Someone else asked if the Canadians could do a Joel Armia-style breakout by leveraging their caps to help a team like the Lightning, and I think they are in a good position to do just that. Perhaps such a decision does not give them a high-level defender like Sergachev, but it could very well provide them with one of the impact attackers mentioned above.

This is a good question that Canadians do not necessarily need answered immediately.

Poehling’s proof that he can play the wing in the second half of the season – which was anything but a given when he looked completely irrelevant from November 5 to 12 – opened up a faster route to becoming an NHL regular. His six-foot-two, 205-pound frame and hockey skills help him play the wing, and if he’s ready to bring a physical dimension that will help him too.

The reality is that there is more depth in the middle of the current and Poehling’s versatility is an asset. If he proves to be an effective winger, this may be where he fits best in the long run.

But if a spot opens in the middle, there is no reason why Poehling cannot fill it adequately based on all of his experience playing in the center.

The only thing that should matter to the Canadians is that the 21-year-old continues on his way to becoming a hard-hitting NHL player. If he does, he helps them no matter what position he plays.

Hi Garrett. My family and I are doing very well. Thanks for asking.

I found it interesting that someone immediately answered “Laval for sure” to your question and that you replied that this is what you prefer. I think most of this sentiment is rooted in a (rational) fear that Canadians will not manage Romanov’s development well and will give him too soon.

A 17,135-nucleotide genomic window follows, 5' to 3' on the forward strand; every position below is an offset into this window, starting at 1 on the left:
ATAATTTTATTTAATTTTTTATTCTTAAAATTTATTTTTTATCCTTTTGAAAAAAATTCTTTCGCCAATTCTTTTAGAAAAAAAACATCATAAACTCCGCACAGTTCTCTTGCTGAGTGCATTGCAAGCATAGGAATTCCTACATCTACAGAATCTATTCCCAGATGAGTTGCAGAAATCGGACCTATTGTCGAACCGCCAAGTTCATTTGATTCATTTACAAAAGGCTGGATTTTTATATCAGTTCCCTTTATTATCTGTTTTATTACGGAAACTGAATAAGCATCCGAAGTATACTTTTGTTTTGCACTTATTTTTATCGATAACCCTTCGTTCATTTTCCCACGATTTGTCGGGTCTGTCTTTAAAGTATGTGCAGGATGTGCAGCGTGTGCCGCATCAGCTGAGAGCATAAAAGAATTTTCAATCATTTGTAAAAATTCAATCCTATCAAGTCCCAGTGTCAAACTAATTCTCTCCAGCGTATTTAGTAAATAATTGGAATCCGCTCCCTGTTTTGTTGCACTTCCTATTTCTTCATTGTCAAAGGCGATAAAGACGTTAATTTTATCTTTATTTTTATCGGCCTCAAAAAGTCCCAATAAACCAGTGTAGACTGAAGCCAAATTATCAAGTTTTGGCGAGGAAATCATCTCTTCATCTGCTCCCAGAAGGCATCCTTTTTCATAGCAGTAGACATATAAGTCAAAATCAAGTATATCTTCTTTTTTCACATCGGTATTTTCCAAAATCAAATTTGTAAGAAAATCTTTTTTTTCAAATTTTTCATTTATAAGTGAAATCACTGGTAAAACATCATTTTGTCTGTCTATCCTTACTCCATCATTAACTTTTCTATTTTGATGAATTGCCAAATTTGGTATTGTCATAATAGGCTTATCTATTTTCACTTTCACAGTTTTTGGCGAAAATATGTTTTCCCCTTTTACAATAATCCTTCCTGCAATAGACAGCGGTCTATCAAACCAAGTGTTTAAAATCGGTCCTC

Without seeing Romanov play an NHL exhibition game, let alone a regular season or playoff game, it’s pretty hard to predict where he’ll be right now.

But I’m confident – based on what I’ve seen of him at other levels and what Scouts and cadres have told me about him – that he will at least be able to start the third duo of Montreal. And I would say he would be able to do it in July (whatever October), if the 2019-2020 NHL season then resumes, and if the rules allow him to play.

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I understand fans of the Canadiens are very concerned about this player’s overexposure, and I know they are concerned that he is rushed, but Romanov has two years of KHL experience under his belt and plays a professional style game that lends itself to immediate graduation. the NHL.

Management believes that it is ready, that it believes that it is ready and that it is going to have the possibility of proving that it is ready.

I don’t think the Canadians will hesitate to put Romanov in Laval if he fails this test.

But I don’t expect it to fail. I expect it to pass with flying colors.

Simple question, not so simple answer: I’m not entirely sure what the long-term future holds for either player.